S. Sudan army admits recruiting children into armed services

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Photo: AFP

In February, the United Nations Children Fund (UNICEF) team reported that 89 children were abducted while doing exams, but said the actual number could be much higher.

The South Sudanese army (SPLA) has admitted forcefully recruiting children into its armed ranks in Upper Nile state, but claimed they were returned to their respective homes.

Army spokesperson Col. Philip Aguer told Sudan Tribune the military leadership directed the department of child protection to carry out joint investigation and found only 36 children in the army.

He however added that these children were successfully reunited with their parents.

“After a visit of a joint committee from the SPLA and members of Unicef, it was found out that the number of the children who served in the army were 36 and they have now been demobilized and returned and reunited with their families and they have already resumed their studies, especially those who opted to join the military service from Wau Shilluk,” Aguer said on Saturday.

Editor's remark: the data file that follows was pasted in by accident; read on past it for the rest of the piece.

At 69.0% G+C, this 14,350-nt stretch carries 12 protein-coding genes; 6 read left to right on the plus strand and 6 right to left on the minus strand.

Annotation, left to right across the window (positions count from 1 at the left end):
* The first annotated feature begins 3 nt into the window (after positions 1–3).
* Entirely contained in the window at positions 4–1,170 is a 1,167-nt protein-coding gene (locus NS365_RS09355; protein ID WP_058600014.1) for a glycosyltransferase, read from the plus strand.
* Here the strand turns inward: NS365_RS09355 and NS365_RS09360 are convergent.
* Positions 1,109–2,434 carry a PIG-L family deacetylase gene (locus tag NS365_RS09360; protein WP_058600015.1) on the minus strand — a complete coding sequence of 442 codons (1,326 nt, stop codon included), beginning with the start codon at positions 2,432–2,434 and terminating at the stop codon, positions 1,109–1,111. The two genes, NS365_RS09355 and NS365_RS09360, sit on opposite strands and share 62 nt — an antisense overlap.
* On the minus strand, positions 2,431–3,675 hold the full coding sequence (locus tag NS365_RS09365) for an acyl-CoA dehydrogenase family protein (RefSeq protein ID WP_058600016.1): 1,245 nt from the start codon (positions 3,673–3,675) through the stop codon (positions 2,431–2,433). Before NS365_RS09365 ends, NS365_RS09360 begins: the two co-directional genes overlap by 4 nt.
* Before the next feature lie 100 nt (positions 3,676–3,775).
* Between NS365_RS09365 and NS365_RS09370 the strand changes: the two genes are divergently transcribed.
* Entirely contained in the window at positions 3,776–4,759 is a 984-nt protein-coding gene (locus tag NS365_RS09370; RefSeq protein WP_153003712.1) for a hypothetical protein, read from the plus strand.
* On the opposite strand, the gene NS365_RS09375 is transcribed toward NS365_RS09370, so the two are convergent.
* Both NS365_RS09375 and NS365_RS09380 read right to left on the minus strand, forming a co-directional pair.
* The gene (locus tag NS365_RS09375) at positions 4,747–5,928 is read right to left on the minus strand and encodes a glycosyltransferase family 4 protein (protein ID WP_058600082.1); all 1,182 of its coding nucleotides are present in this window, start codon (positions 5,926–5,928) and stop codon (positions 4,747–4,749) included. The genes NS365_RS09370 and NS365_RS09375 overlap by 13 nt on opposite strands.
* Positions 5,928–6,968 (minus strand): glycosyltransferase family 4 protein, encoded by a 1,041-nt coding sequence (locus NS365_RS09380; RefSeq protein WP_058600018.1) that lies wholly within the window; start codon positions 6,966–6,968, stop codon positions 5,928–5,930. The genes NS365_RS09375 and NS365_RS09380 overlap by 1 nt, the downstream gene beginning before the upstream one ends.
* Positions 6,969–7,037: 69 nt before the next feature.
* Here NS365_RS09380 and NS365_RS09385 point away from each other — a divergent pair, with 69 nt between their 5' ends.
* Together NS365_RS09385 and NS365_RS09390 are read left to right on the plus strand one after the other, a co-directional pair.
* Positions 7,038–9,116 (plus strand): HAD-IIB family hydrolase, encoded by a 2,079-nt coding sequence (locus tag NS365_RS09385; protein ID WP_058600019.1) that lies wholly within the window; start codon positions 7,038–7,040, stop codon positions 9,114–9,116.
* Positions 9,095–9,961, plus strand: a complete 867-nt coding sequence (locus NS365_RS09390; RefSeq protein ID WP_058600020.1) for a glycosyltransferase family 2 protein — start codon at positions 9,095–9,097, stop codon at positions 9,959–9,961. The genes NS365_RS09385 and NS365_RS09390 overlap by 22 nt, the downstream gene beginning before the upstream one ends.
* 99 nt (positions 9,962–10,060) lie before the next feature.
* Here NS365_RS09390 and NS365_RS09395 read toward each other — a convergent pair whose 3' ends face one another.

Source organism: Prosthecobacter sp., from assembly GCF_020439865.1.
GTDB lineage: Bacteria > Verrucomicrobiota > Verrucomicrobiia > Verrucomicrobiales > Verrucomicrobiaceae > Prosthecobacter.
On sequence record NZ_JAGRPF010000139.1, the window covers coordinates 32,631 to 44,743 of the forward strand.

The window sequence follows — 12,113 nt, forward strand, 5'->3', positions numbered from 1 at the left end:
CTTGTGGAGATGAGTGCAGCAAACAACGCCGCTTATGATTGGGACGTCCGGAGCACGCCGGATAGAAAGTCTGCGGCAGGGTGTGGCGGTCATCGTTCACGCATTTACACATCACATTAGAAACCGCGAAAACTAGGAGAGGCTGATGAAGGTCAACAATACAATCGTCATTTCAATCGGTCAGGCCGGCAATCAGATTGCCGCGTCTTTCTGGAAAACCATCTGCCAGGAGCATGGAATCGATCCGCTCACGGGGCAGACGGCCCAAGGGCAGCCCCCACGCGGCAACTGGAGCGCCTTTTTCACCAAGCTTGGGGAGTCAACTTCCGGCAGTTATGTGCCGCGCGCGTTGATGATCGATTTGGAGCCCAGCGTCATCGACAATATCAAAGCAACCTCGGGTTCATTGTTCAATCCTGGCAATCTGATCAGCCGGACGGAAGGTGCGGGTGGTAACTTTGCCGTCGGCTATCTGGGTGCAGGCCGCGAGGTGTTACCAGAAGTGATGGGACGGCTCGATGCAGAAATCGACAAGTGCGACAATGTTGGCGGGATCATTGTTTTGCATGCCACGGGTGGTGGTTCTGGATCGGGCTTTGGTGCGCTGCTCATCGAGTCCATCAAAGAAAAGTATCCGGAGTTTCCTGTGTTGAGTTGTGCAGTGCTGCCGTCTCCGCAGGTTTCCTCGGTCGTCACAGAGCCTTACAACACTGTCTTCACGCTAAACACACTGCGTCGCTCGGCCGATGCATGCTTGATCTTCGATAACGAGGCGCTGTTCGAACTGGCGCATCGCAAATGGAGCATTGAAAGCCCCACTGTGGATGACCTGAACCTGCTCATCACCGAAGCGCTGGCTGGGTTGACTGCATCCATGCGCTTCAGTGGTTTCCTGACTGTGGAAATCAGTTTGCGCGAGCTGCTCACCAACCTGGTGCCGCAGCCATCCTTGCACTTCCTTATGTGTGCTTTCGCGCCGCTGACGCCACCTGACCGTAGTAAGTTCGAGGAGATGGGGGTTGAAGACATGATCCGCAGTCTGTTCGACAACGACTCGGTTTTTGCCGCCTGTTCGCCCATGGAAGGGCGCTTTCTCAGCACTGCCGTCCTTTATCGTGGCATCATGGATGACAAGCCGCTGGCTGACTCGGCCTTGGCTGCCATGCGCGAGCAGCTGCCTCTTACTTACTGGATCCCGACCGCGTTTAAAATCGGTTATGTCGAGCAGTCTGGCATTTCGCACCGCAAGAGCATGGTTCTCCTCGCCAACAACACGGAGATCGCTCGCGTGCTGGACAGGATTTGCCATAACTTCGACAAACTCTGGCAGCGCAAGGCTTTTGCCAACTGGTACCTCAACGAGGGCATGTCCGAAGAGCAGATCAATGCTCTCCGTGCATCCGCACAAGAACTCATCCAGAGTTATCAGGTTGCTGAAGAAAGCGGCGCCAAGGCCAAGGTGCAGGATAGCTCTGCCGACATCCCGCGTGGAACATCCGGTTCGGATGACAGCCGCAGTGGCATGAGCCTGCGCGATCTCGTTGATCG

He said the ones who remained were those above 18 years now in service on their own accord.

“If there are more children than those who have been returned and reunited with their parents, than they could be among those above 18 years, who don’t falls into the category of children again,” he said.

Aguer said it was never the army’s policy to forcefully recruit children into the military further alleging the children themselves were the ones going into the barracks claiming to be adults.

“Even during the war with Sudan, the SPLA never recruited children into the military services because it was a policy not to recruit minors into the army,” said Aguer.

“That was why we had separate camps for unaccompanied minors or the red army as they later became known,” he added.

In February, the United Nations Children Fund (UNICEF) team reported that 89 children were abducted while doing exams, but said the actual number could be much higher. The incident occurred in the community of Wau Shilluk in Upper Nile state where thousands of people have been internally displaced by the ongoing conflict.

The agency, however, also reminds all parties involved in the conflict that the recruitment and use of children in armed forces and groups constitutes a grave violation of international law.

Source: Sudan Tribune

Photo: AFP

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